A Conversation Is Not an Action
Written by Kate Burgman
A colleague recently asked me, “How do you get any work done when you’re running from meeting to meeting all day?”
You may know this feeling. I have to admit – I didn’t have an immediate answer, so I decided to ponder it for a while. Unlike many people, I actually enjoy meetings, at least most of the time. As a project manager and strategist here at Mekanic, one of the many roles I play is to help projects get done as efficiently as possible, and meetings are key to achieving this, in theory. And personally, as an extrovert, I like to talk (and listen – I swear), and get people together to share ideas, discuss the progress they’re making, and receive help from the team if there are roadblocks along the way.
However, we have all experienced countless meetings that didn’t achieve any real objectives, even if they involved good conversations. Mekanic’s own Chief Business Officer, Alex Jimenez, has a saying that rings true: Conversations without actions provide no inherent value to an organization.
“A CONVERSATION IS NOT AN ACTION.”
Sure, conversations can lead to actions, but you can also talk about something to death without making any decisions, establishing any deliverables, or setting any deadlines.
So, how do we take the conversations that occur during meetings and turn them into actions, or real, tangible work that gets done?
Let’s start with the basics. Meetings need structure and purpose. Typically, this takes the form of an agenda. Make sure a meeting has an agenda or is otherwise organized so that team members know why they’ve been invited, how to prepare, and what to expect. A standing weekly meeting may not need a formal agenda, but if you choose to meet without one, set an expectation for the meeting format, topics, and intended objectives, and adhere to that same formula from week to week to maximize meeting efficiency. This becomes even easier if you try to limit meetings to only ONE TOPIC. We’ve all been guilty of trying to cram multiple discussions into the same meeting, which results in nothing being accomplished by its conclusion. Instead, resolve to make meetings short and simple to avoid participant burnout, achieve collective decisions, and maintain team momentum. Short meetings also keep your notes digestible so they are actually used as a tool. Speaking of that…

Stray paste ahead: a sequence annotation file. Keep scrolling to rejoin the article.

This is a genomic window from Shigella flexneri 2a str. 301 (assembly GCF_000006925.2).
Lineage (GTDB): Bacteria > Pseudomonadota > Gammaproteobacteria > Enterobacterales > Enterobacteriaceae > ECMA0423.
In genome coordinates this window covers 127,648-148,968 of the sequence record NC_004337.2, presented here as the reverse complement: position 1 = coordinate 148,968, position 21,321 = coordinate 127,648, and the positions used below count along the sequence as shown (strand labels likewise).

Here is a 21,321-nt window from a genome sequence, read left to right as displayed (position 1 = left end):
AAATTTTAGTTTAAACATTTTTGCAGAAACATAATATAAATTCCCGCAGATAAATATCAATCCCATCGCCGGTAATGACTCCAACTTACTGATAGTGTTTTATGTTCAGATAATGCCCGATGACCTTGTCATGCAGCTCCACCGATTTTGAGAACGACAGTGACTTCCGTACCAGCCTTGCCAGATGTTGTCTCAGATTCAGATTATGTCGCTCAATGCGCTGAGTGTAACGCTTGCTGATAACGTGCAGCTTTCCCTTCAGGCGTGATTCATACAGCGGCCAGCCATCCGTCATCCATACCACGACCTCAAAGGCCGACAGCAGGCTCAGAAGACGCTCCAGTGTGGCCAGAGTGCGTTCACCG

Organize and share meeting minutes. Notice I didn’t say “take” – you’re taking notes at your meetings, right? File that under basics as well. But how many times have you taken notes at a meeting, saved them to your computer, and then… nothing happened? Or maybe you took notes, sent them out to the other meeting participants or posted them on a shared drive or file management platform, and then… didn’t follow up on actions and outcomes? You also can’t assume that your raw note-taking style will make sense to your team members. The easiest way to facilitate note sharing is to organize your meeting notes so they clearly outline what the actions are, who each action is assigned to, and what the next steps are. Then, distribute these organized notes using the method that makes the most sense for your team – we like to use online collaboration tools that allow us to track the actions as “to-do” items.
Follow up on actions and next steps. Check in with your team before the next meeting to make sure everyone has what they need to complete their actions, and start your next meeting by discussing progress on the last meeting’s actions. If all goes well, your actions can be marked as complete, your next steps will turn into actions, and the cycle will continue – which contributes to team morale and the sense of a centralized mission.
We put this into practice here at Mekanic, particularly in our Brand Kamp workshops, where we come together with client teams for up to two full days of meetings. We have a lot of conversations at those meetings, running the gamut from ideals and ideation to realism and roadblocks, and we turn those conversations into insights and recommendations for action. With a roadmap of actions in place, we can build brands that are ready for swift activation.
Ready to meet with us and turn some conversations into actions? Drop us a line.